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Member
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I switched from Micron 66 to Pacifica Plus a few years ago, primarily for environmental reasons. With regular bottom scrubs, the bottom stays barnacle free - for the most part. Boat is kept in Chesapeake and gets sailed on a regular basis. If it was in warmer climate or was used less, I would probably go back to Micron 66. FWIW
 

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Master Mariner
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Been almost a a day and Fstbottoms isn't on here yet???? I think there is a special place in his heart for Seahawk 44....
I can't imagine how he would come into contact with Sea Hawk 44. It is a paint specifically formulated for tropical waters, which San Francisco Bay was not, when I sailed from there in 1970. But, with global warming and all, perhaps things have changed?
 

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Freedom 39
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1,156 Posts
I can't imagine how he would come into contact with Sea Hawk 44. It is a paint specifically formulated for tropical waters, which San Francisco Bay was not, when I sailed from there in 1970. But, with global warming and all, perhaps things have changed?
While it is true that he may not have had physical contact with 44, he is usually very quick to get on bottom paint threads. He actually seems to know quite a bit about them and their efficacy in the small area where he works. I'm very aware of the efficacy of 44 in the local waters and see many boats using it with good results. Until another less toxic formula is produced that works as well, it will probably continue to be a common choice in the area.
 

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I don't discuss my member
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2,678 Posts
While it has been a very long time since I've been asked to clean a tin-based paint, after 20 years and 20,000+ hull cleanings, there are few anti fouling products that haven't passed under my hands. Here in the Bay Area we get a fair amount of traffic coming from Mexico and points south.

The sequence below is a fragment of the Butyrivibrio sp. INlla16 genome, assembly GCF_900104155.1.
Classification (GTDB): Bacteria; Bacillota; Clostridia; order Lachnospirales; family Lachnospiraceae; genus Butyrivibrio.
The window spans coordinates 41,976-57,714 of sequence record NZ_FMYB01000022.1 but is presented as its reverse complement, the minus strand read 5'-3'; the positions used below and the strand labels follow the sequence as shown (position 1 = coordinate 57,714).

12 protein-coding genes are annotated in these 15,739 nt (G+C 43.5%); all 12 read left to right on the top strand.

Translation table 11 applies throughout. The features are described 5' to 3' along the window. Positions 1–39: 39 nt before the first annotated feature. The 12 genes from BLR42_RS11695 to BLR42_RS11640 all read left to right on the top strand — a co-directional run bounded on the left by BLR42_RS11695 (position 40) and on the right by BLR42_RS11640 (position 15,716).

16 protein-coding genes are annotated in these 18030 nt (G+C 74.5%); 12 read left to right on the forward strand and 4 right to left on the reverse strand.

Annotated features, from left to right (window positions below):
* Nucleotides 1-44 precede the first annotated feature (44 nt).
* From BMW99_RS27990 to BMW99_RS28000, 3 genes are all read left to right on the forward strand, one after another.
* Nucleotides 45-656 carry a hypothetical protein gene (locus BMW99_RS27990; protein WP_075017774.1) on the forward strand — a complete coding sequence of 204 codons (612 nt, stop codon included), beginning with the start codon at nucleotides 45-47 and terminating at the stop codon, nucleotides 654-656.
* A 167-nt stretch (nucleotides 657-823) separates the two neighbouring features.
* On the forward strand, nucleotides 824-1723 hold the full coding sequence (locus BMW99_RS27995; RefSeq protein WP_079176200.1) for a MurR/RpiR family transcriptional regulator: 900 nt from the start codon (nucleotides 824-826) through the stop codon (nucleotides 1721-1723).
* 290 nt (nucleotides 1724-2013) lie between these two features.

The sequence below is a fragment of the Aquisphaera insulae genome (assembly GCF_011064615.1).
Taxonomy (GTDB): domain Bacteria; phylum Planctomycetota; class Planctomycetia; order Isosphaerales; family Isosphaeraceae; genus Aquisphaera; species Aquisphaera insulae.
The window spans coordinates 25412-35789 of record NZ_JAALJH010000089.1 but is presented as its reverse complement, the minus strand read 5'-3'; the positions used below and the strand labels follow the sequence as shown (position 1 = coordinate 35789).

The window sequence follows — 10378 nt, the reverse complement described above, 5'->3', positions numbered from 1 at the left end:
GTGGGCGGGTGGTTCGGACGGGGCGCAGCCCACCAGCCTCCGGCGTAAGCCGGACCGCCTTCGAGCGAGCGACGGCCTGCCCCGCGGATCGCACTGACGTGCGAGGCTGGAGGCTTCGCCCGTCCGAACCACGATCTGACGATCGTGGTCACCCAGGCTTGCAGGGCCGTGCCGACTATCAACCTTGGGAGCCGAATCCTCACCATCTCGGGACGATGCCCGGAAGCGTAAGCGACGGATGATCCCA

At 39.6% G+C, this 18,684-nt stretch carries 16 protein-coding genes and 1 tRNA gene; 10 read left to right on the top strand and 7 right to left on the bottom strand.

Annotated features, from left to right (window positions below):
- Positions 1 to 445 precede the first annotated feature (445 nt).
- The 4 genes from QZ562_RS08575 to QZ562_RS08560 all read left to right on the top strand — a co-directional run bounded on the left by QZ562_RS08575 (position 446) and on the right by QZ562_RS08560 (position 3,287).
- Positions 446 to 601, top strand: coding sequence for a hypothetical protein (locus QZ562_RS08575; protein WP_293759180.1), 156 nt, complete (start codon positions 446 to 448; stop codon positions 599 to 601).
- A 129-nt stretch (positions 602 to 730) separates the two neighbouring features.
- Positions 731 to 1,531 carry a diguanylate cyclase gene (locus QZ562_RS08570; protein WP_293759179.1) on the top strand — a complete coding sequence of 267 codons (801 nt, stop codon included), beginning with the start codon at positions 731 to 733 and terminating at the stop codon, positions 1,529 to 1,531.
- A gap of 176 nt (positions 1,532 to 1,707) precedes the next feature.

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--you mean, 'asked to clean a tin-based paint THAT YOU KNOW OF,' right? 'cause they're not exactly going to admit to it once back in the US where TBT paint is not legal...

I think it might be a good idea to require that boats' bottom paints be monitored, just like holding tank installations etc
 

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I don't discuss my member
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2,678 Posts
--you mean, 'asked to clean a tin-based paint THAT YOU KNOW OF,' right? 'cause they're not exactly going to admit to it once back in the US where TBT paint is not legal...
I have been told by owners that they had a tin anti fouling paint and back when I was an ignorant noob, I can remember cleaning those paints. Today if anybody were to mention that to me, I'd refuse the job and probably call the Coasties on 'em.
 

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Master Mariner
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--you mean, 'asked to clean a tin-based paint THAT YOU KNOW OF,' right? 'cause they're not exactly going to admit to it once back in the US where TBT paint is not legal...

I think it might be a good idea to require that boats' bottom paints be monitored, just like holding tank installations etc
With all the pollution credits that big business uses to circumvent the realities of environmental pollution, are you really suggesting that some poor sailor who returns from the tropics with an illegal (in the US) antifouling paint, should have to haul, strip his hull and repaint to protect the environment?